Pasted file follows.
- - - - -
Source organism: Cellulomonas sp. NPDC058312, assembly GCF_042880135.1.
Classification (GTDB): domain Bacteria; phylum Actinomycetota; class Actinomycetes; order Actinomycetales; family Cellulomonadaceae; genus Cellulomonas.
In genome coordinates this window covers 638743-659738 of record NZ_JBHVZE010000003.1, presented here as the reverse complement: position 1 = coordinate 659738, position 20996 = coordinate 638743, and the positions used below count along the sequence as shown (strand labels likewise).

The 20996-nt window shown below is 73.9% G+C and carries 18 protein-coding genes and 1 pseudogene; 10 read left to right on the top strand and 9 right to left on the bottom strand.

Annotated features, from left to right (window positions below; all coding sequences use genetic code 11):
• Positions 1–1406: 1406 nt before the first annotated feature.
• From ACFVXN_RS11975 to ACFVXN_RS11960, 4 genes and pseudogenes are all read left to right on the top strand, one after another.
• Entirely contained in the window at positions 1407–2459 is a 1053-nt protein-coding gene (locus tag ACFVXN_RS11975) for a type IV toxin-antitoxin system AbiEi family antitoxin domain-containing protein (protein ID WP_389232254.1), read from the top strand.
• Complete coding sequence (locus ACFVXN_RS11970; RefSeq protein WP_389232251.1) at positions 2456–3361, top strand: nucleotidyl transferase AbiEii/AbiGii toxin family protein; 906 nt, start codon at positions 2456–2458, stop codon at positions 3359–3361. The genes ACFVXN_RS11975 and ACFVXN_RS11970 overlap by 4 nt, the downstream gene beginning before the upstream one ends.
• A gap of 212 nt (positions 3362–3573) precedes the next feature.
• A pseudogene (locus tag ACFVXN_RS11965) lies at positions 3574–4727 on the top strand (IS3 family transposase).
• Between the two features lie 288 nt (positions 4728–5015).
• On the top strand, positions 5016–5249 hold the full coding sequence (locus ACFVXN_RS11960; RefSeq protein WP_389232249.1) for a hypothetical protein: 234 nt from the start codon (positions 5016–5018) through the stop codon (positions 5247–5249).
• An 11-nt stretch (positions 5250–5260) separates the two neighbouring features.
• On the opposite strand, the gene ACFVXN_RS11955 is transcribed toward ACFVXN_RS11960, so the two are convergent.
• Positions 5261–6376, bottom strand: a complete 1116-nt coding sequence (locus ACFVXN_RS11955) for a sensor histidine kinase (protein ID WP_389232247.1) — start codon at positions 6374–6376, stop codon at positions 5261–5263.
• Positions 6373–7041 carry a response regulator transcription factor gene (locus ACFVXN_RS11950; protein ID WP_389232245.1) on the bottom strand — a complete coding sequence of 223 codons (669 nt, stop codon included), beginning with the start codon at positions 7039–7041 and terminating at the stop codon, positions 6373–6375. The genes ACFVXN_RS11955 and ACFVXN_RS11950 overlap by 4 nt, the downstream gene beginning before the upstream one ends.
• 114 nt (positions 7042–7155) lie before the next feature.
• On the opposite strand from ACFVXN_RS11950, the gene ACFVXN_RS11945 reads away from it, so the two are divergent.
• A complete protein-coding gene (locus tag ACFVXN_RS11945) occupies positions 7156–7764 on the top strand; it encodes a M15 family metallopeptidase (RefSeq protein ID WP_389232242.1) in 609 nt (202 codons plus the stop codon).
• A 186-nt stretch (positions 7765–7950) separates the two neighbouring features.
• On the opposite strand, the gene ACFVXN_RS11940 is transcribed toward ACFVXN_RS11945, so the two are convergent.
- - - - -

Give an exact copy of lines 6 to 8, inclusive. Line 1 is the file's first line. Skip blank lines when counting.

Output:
• Positions 1–1406: 1406 nt before the first annotated feature.
• From ACFVXN_RS11975 to ACFVXN_RS11960, 4 genes and pseudogenes are all read left to right on the top strand, one after another.
• Entirely contained in the window at positions 1407–2459 is a 1053-nt protein-coding gene (locus tag ACFVXN_RS11975) for a type IV toxin-antitoxin system AbiEi family antitoxin domain-containing protein (protein ID WP_389232254.1), read from the top strand.